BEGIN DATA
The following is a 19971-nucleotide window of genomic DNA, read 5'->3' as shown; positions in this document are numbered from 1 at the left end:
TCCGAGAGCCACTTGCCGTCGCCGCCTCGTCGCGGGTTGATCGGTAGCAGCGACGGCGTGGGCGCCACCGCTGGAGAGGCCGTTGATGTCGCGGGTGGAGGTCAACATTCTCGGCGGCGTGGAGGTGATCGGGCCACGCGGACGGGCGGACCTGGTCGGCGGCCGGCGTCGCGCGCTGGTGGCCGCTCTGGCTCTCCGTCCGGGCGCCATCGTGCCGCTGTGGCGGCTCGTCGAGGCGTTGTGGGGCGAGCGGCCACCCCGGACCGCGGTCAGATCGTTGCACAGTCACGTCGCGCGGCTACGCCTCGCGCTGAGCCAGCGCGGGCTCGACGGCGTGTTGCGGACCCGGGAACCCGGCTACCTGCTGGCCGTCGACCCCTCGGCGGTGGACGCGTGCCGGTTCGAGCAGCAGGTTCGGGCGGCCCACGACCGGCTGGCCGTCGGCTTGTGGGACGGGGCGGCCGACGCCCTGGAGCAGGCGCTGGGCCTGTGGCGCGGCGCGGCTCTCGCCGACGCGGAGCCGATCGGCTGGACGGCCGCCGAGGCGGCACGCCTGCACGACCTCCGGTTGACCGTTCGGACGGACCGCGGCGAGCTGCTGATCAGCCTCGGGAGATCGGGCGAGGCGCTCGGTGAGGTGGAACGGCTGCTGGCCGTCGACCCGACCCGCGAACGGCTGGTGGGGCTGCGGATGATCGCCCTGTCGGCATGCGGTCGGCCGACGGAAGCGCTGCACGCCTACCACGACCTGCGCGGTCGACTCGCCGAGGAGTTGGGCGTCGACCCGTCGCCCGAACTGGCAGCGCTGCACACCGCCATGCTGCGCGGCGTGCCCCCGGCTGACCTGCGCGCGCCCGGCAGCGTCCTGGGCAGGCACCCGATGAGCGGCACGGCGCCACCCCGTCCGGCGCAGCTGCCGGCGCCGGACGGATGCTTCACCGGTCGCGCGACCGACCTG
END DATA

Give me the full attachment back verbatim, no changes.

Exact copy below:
The following is a 19971-nucleotide window of genomic DNA, read 5'->3' as shown; positions in this document are numbered from 1 at the left end:
TCCGAGAGCCACTTGCCGTCGCCGCCTCGTCGCGGGTTGATCGGTAGCAGCGACGGCGTGGGCGCCACCGCTGGAGAGGCCGTTGATGTCGCGGGTGGAGGTCAACATTCTCGGCGGCGTGGAGGTGATCGGGCCACGCGGACGGGCGGACCTGGTCGGCGGCCGGCGTCGCGCGCTGGTGGCCGCTCTGGCTCTCCGTCCGGGCGCCATCGTGCCGCTGTGGCGGCTCGTCGAGGCGTTGTGGGGCGAGCGGCCACCCCGGACCGCGGTCAGATCGTTGCACAGTCACGTCGCGCGGCTACGCCTCGCGCTGAGCCAGCGCGGGCTCGACGGCGTGTTGCGGACCCGGGAACCCGGCTACCTGCTGGCCGTCGACCCCTCGGCGGTGGACGCGTGCCGGTTCGAGCAGCAGGTTCGGGCGGCCCACGACCGGCTGGCCGTCGGCTTGTGGGACGGGGCGGCCGACGCCCTGGAGCAGGCGCTGGGCCTGTGGCGCGGCGCGGCTCTCGCCGACGCGGAGCCGATCGGCTGGACGGCCGCCGAGGCGGCACGCCTGCACGACCTCCGGTTGACCGTTCGGACGGACCGCGGCGAGCTGCTGATCAGCCTCGGGAGATCGGGCGAGGCGCTCGGTGAGGTGGAACGGCTGCTGGCCGTCGACCCGACCCGCGAACGGCTGGTGGGGCTGCGGATGATCGCCCTGTCGGCATGCGGTCGGCCGACGGAAGCGCTGCACGCCTACCACGACCTGCGCGGTCGACTCGCCGAGGAGTTGGGCGTCGACCCGTCGCCCGAACTGGCAGCGCTGCACACCGCCATGCTGCGCGGCGTGCCCCCGGCTGACCTGCGCGCGCCCGGCAGCGTCCTGGGCAGGCACCCGATGAGCGGCACGGCGCCACCCCGTCCGGCGCAGCTGCCGGCGCCGGACGGATGCTTCACCGGTCGCGCGACCGACCTG